Canadian dollar firms as U.S. jobs report digested

Fri Jul 2, 2010 10:09am EDT
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TORONTO (Reuters) - The Canadian dollar rose slightly against the greenback on Friday morning as investors digested U.S. jobs data for June, which came in a little below what the market had expected but was not too far off the mark.

U.S. nonfarm payrolls dropped for the first time this year, down 125,000 jobs as temporary census employment came to an end. Analysts polled by Reuters had expected a decline of 110,000 jobs last month.

Private employment, considered a better measure of labor market health, rose by 83,000 in June, versus market expectations of a 112,000 gain.

The U.S. absorbs about three-quarters of all Canadian exports, and shortly after the jobs report came out, the Canadian dollar hit a session low of C$1.0661 to the U.S. dollar, or 93.80 U.S. cents, and then strengthened slightly.

"All in all, people are just trying to digest the weaker U.S. data we've seen over the last several weeks and what that implies for Canada," said Camilla Sutton, a currency strategist at Scotia Capital.

"We've had a tremendous shift in terms of the global growth outlook. We've seen weaker data from the U.S., weaker data from Canada, and, more importantly, we've seen a major shift in the stance of global policymakers away from supporting growth at all costs and toward fiscal responsibility."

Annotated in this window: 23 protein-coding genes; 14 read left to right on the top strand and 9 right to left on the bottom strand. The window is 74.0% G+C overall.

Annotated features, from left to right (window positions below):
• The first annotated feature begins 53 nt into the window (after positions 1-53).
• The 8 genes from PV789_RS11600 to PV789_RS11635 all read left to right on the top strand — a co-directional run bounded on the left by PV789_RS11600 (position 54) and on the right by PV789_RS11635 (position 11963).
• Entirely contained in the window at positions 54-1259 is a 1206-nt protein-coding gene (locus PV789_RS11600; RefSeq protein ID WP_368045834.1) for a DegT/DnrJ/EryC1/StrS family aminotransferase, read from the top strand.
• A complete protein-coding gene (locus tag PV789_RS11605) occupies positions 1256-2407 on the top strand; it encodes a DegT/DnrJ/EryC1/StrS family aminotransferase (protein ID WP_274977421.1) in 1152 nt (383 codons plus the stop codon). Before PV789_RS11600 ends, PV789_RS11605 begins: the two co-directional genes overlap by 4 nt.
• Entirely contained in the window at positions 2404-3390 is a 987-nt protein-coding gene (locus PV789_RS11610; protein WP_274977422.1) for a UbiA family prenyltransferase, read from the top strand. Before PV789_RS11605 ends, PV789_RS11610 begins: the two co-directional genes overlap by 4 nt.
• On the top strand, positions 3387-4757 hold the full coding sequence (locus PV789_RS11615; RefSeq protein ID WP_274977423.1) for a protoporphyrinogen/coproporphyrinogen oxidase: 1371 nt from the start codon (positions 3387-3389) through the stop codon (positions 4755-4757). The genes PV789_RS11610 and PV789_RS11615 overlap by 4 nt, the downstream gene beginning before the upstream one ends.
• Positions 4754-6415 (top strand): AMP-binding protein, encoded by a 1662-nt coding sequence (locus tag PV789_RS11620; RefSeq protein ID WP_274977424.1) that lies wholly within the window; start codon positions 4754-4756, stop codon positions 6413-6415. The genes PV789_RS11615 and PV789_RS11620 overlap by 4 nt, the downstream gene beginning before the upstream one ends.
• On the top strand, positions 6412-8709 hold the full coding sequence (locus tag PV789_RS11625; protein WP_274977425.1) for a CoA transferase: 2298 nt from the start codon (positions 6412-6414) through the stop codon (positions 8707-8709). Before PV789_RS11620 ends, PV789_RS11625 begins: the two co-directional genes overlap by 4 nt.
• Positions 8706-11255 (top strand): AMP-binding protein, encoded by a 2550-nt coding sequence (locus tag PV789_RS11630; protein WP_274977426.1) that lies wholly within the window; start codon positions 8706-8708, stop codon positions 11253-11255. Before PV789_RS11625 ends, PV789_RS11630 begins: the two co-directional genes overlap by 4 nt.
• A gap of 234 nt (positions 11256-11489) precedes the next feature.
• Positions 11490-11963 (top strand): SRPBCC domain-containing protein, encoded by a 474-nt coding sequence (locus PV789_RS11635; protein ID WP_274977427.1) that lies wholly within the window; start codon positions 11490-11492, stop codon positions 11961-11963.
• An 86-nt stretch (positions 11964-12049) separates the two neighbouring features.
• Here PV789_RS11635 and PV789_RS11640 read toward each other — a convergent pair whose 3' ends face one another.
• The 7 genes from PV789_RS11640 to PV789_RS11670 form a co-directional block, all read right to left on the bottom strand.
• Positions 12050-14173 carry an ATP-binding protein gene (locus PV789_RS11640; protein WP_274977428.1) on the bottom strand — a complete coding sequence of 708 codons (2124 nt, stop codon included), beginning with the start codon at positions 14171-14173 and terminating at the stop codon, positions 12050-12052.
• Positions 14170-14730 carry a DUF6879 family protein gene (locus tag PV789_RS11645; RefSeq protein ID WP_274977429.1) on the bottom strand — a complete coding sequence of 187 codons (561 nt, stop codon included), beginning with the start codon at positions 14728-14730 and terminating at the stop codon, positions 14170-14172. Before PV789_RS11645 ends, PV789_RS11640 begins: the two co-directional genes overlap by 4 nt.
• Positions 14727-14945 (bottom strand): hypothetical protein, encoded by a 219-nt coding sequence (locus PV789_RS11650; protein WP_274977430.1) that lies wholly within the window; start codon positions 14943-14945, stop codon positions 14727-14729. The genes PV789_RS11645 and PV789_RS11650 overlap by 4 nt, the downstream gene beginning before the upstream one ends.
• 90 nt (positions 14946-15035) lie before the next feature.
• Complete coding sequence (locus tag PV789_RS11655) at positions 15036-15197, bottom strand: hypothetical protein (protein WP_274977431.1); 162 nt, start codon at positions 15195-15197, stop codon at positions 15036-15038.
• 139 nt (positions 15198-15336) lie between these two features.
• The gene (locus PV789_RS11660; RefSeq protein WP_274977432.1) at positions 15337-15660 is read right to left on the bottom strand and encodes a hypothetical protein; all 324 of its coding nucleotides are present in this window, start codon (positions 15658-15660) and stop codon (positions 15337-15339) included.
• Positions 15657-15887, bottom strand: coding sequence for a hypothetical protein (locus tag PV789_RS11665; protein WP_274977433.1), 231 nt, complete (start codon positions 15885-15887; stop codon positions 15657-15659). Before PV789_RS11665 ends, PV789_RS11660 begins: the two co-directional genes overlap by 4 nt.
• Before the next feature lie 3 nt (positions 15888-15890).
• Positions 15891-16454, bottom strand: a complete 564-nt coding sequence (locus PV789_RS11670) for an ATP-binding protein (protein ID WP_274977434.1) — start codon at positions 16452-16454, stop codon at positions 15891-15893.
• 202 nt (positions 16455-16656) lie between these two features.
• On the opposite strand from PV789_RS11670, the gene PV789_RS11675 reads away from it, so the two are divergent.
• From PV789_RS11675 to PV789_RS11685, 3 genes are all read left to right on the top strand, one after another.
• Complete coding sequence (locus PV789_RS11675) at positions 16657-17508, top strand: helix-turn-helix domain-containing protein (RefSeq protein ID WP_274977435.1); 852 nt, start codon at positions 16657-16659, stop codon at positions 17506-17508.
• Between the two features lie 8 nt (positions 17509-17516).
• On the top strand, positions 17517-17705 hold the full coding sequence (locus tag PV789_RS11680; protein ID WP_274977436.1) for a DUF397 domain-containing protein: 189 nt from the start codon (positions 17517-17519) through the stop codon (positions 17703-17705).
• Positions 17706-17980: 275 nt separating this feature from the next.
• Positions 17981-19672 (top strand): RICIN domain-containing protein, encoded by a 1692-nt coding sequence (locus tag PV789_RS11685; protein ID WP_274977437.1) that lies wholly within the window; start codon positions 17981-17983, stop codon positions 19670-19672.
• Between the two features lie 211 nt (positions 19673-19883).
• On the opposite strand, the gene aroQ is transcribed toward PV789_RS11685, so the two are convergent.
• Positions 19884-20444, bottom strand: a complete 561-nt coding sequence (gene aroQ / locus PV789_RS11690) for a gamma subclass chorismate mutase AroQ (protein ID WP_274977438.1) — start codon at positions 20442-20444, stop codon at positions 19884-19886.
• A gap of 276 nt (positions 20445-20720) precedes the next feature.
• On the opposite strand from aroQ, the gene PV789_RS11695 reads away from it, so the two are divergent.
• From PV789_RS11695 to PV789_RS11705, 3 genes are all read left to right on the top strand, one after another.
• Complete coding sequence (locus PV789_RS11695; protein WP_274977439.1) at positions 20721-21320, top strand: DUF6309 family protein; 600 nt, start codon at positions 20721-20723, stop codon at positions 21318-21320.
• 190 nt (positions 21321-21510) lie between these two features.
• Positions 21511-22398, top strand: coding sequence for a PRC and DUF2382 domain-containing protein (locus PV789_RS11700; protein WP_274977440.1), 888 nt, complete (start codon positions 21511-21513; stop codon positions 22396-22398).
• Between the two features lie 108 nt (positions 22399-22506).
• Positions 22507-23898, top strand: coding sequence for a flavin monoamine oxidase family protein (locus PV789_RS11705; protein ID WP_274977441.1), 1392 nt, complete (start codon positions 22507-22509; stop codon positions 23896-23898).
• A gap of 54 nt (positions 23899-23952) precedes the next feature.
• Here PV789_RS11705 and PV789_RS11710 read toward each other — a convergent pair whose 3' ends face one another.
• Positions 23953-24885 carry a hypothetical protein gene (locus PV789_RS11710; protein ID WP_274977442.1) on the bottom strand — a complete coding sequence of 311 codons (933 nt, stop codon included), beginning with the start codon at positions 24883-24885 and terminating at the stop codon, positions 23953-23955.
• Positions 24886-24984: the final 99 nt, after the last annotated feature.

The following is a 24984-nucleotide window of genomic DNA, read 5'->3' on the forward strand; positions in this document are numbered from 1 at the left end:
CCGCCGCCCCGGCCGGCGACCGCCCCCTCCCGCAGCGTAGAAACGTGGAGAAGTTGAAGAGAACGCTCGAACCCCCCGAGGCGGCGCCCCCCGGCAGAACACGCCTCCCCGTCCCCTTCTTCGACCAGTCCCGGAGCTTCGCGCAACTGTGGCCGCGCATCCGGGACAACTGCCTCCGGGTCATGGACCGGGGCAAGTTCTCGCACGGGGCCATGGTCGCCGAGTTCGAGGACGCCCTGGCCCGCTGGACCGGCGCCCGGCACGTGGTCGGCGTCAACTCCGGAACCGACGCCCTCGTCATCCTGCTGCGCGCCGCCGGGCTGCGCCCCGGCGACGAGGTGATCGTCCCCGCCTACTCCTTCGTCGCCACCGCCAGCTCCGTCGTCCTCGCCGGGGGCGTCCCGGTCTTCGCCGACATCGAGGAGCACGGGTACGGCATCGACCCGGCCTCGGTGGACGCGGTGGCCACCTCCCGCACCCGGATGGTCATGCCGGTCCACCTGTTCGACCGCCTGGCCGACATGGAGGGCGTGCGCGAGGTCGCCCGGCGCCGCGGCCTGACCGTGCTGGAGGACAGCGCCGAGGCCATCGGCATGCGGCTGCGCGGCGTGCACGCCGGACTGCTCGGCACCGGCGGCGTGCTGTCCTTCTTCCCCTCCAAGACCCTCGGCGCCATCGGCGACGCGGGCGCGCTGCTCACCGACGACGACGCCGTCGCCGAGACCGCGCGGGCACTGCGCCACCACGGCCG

At 9:15 a.m. (1315 GMT) the currency was at C$1.0630 to the U.S. dollar, or 94.07 U.S. cents, up from Wednesday's official North American market close of C$1.0646 to the U.S. dollar, or 93.93 U.S. cents. Thursday was the Canada Day holiday, and the Bank of Canada did not give an official closing number.

Outside of Canada on Thursday, the currency touched C$1.0675 to its American counterpart, or 93.68 U.S. cents, its weakest level since June 7. Less than three months ago, the U.S. and Canadian currencies were trading one for one.

"The broader story here is that the slowdown in global growth has been weighing on commodity prices and that's hurt the Canadian dollar," said Doug Porter, deputy chief economist at BMO Capital Markets.   Continued...

<p>Canadian Loonies, otherwise known as a one dollar coin, are displayed on top of an American currency in this posed photograph in Toronto, October 10, 2008. REUTERS/Mark Blinch</p>